Viking warriors didn't wear horns on their helmets and they didn't use human skulls as cups.
Visitors to the fifth annual Norway Day at the Thurston County Fairgrounds on Saturday can learn actual facts about Vikings, eat Scandinavian treats, and admire Norwegian horses and dogs.
It’s a chance for people to immerse themselves in Scandinavian culture for a few hours and for Scandinavians to celebrate their heritage.
“We felt there was a real need for a Scandinavian festival in our area because of all the Scandinavians living here,” said Linda Fialkowski, event co-chairwoman and daughter of a Norwegian-born father.
“Everyone wants to hear the music of their youth or to have a connection to their heritage. When we have a festival, people come.”
The festival has grown from a cultural get-together that attracted about 50 participants its first year at an American Legion hall, to a regional event drawing more than 1,000 people to the fairgrounds, said Fialkowski, president of the Sons of Norway, Hovestad Lodge, in Olympia.
“It’s always the third Saturday in April,” Fialkowski said. “People are making it a destination, they’re putting it on their calendars year to year.”
The event initially focused on Norway because it’s sponsored by the Olympia lodges of the Sons of Norway and Daughters of Norway.
But Fialkowski said the festival has begun to consider an array of Scandinavian vendors and performers. Much of Swedish and Danish culture overlap with that of Norway.
Space, however, is limited in the fairground facility they’re using. The festival is getting so big, organizers are wondering whether they’ll have to find a bigger venue. This year, the festival had to turn away four prospective vendors.
“Right now we’re bursting at the seams with just our Norwegian things,” she said. “Our goal is to make it Scandinavian and encompass more of the other Scandinavian countries.”
Yet organizers hope to attract an even bigger crowd this year at the fairgrounds. And, she said, visitors will have fun, even if they’re not Scandinavian.
“It’s certainly for everyone, anyone who wants a little more information about Norway.”
Here are key attractions:
A cafe will feature popular homemade Norwegian fare: hotdogs wrapped in lefse, pea soup, jarlsberg cheese, gjetost cheese, an array of Norwegian cookies, and rice cream topped with whipped cream, almonds and lingonberries. Early diners can see two “kransekake” for sale. That’s a labor-intensive cake made of 18 tiers decorated with icing.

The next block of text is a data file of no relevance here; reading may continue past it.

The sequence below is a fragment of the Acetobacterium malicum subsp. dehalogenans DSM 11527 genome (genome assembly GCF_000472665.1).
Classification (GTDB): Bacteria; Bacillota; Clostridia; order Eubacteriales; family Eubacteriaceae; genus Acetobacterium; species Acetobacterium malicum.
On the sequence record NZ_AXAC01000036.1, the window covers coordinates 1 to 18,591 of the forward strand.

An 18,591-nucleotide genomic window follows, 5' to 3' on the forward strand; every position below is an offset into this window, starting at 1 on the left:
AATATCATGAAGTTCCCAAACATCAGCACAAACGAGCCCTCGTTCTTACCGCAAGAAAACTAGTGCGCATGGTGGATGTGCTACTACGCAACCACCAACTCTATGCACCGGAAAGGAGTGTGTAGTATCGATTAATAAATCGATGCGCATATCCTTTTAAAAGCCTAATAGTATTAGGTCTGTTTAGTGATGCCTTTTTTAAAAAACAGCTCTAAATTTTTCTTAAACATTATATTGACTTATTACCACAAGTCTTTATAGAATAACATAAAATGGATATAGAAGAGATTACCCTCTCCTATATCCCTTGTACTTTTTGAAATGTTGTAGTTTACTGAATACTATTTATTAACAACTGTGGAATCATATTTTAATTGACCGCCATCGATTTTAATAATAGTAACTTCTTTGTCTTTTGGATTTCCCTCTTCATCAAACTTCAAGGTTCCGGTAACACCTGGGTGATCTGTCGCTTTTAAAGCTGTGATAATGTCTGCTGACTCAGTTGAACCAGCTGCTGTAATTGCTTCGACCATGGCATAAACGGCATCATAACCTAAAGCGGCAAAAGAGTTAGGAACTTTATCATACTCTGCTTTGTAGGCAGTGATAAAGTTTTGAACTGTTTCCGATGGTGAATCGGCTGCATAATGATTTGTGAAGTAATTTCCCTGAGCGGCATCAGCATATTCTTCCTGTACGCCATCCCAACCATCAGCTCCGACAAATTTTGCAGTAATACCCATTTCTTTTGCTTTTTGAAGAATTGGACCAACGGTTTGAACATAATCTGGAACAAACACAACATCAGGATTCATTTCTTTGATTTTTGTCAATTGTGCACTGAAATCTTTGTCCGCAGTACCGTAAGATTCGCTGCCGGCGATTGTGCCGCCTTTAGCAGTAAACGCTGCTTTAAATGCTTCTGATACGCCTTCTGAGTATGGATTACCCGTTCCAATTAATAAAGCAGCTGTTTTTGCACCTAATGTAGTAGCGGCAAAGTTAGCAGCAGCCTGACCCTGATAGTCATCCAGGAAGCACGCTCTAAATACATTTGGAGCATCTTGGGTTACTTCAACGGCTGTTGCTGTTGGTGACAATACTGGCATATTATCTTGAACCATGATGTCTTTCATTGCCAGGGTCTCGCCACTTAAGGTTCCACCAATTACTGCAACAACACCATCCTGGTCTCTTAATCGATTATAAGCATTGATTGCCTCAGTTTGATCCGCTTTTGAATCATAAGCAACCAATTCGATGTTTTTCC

If your knowledge of Vikings is limited to credit card commercials and Richard Wagner’s “Ring Cycle,” re-enactors with “Vikings Northwest” can set you straight. They will be outfitted in their best Nordic duds and chain mail, wielding weapons, and chatting about the real lives of the ancient warriors.
They’re sticklers for authenticity. “Everything has to be sewn by hand, nothing on machine. They make combs out of bone, and file it down to make the tines all by hand,” Fialkowski said.
“When people think about Vikings, they think about raiders,” she said. Instead, “they were very much traders. They lived in communities.”
And forget about the contemporary image of horns sticking out of helmets. In battle, such horns would have put the warriors at an unwieldy disadvantage, she said.
“The horns didn’t appear till the Wagner operas, and that just caught on. It is not a true Viking thing.”
Kids will enjoy seeing dogs from the Puget Sound Norwegian Elkhound Association. Sometimes still used to pull sleds, elkhounds are one of the world’s most ancient breeds. They worked as hunting dogs for the Vikings. Fjord horses from Strawberry Hill Fjords should be a crowdpleaser. The stocky, surefooted horses trace their lineage to Norway.
The event includes 18 vendors hawking items from handknit woolens to antiques to drinking horns. Among the vendors are Olympia author Astrid Karlsen Scott, who writes on Norwegian cooking and culture; Roy artist Sharon Aamodt Dexter, whose art is inspired by Scandinavia; and Paul Anderson, who crafts Scandinavian bentwood boxes.
Scandinavian musicians from throughout Washington as well as from Portland will perform. Several acts will play the accordion, a trio performs on five Swedish instruments, and one musician plays the Norwegian hardanger fiddle.
Debby Abe: 253-597-8694, firstname.lastname@example.org